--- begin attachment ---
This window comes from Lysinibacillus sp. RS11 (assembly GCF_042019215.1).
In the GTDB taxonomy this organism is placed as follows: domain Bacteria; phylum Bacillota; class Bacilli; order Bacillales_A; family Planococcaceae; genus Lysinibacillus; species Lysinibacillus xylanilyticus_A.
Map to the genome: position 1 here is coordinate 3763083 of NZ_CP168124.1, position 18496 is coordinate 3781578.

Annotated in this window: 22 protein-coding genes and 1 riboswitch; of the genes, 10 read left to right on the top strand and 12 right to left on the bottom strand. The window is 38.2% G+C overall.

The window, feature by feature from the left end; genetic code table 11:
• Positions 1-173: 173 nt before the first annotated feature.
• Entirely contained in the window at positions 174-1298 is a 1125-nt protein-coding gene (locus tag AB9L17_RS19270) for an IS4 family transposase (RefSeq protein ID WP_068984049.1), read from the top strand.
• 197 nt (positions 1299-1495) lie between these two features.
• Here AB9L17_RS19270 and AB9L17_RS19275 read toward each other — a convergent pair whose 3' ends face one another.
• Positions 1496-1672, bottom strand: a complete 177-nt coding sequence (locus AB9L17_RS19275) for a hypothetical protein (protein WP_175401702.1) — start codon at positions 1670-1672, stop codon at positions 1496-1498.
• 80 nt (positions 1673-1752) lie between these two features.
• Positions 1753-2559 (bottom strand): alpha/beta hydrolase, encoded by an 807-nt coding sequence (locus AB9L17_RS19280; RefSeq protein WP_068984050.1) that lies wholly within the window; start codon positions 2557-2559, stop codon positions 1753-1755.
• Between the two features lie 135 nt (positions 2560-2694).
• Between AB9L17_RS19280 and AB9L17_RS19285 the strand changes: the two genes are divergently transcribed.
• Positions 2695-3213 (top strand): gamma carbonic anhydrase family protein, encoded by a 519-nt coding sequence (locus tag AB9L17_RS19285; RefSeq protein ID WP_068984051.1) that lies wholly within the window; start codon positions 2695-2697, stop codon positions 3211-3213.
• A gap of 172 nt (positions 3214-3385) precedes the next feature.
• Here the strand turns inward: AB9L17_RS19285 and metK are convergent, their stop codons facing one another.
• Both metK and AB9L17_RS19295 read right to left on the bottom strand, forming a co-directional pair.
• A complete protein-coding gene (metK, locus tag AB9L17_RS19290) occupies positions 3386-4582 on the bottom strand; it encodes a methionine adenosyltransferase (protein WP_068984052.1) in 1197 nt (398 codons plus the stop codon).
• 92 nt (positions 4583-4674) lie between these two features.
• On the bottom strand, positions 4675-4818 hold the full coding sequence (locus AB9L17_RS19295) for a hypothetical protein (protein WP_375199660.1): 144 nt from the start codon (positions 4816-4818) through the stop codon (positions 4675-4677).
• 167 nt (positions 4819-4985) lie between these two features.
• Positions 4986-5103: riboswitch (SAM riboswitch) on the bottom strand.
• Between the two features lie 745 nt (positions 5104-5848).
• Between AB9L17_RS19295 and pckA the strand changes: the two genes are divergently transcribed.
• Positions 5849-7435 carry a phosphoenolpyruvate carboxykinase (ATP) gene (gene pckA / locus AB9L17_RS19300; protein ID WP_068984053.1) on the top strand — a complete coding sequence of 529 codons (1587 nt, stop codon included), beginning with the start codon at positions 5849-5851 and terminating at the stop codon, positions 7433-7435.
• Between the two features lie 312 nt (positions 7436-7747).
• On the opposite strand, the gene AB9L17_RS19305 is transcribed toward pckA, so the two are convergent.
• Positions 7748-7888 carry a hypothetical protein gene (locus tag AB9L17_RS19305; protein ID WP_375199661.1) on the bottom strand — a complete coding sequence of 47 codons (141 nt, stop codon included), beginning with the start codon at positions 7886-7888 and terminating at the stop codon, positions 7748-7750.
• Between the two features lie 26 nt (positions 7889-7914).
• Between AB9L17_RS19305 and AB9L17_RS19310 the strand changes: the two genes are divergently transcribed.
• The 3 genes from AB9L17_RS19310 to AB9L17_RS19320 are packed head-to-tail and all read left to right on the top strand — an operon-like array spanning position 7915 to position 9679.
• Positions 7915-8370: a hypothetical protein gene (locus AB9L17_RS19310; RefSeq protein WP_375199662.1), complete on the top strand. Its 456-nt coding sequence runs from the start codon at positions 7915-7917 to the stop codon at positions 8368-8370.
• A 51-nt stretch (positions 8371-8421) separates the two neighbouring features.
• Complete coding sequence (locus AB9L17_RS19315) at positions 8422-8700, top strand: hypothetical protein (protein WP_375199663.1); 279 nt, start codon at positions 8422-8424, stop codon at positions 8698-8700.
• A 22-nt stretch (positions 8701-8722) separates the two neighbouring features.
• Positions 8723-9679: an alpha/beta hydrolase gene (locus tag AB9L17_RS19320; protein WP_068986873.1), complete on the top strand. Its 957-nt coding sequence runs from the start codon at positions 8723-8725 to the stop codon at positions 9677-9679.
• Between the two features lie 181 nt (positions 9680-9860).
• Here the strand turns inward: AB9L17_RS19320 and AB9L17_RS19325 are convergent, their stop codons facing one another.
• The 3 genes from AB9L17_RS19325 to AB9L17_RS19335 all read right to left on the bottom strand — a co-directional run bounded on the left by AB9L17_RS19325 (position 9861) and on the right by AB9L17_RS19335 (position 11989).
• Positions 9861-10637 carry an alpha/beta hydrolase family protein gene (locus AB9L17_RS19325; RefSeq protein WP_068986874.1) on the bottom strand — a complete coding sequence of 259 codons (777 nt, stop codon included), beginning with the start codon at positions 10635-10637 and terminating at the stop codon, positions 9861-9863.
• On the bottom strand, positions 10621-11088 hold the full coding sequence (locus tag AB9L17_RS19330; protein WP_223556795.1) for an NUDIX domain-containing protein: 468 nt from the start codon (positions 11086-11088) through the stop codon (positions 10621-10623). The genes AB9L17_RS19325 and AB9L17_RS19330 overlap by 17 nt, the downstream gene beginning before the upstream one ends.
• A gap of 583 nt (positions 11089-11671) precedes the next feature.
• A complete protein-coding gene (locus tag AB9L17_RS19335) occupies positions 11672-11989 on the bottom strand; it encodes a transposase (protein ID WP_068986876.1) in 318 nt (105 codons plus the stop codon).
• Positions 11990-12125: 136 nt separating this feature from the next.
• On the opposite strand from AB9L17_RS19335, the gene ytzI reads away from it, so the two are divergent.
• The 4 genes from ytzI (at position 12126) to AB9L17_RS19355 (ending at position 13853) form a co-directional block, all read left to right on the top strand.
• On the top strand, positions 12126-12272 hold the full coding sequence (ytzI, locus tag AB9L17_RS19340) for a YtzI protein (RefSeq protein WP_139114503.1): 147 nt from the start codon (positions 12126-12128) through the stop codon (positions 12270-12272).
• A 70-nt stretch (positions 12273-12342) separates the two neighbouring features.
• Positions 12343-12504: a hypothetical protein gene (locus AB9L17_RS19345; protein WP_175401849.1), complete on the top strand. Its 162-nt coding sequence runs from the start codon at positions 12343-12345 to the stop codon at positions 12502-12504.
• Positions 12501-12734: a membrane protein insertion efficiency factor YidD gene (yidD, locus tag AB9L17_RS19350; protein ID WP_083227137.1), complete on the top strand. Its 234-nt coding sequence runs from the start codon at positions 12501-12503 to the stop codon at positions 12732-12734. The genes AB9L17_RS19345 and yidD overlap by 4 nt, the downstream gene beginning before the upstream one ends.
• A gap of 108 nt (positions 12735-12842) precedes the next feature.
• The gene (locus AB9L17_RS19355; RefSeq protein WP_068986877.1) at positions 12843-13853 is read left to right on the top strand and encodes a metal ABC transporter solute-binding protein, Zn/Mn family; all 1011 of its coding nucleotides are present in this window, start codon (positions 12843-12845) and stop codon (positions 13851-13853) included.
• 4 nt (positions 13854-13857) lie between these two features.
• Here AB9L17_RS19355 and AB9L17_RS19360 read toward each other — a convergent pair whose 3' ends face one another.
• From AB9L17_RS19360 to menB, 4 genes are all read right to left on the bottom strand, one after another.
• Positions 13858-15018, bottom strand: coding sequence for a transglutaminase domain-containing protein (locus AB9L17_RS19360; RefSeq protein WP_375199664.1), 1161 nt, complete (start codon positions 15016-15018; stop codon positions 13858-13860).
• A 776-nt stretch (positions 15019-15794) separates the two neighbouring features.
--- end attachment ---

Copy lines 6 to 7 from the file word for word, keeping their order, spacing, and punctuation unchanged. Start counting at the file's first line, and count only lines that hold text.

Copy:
• Positions 1-173: 173 nt before the first annotated feature.
• Entirely contained in the window at positions 174-1298 is a 1125-nt protein-coding gene (locus tag AB9L17_RS19270) for an IS4 family transposase (RefSeq protein ID WP_068984049.1), read from the top strand.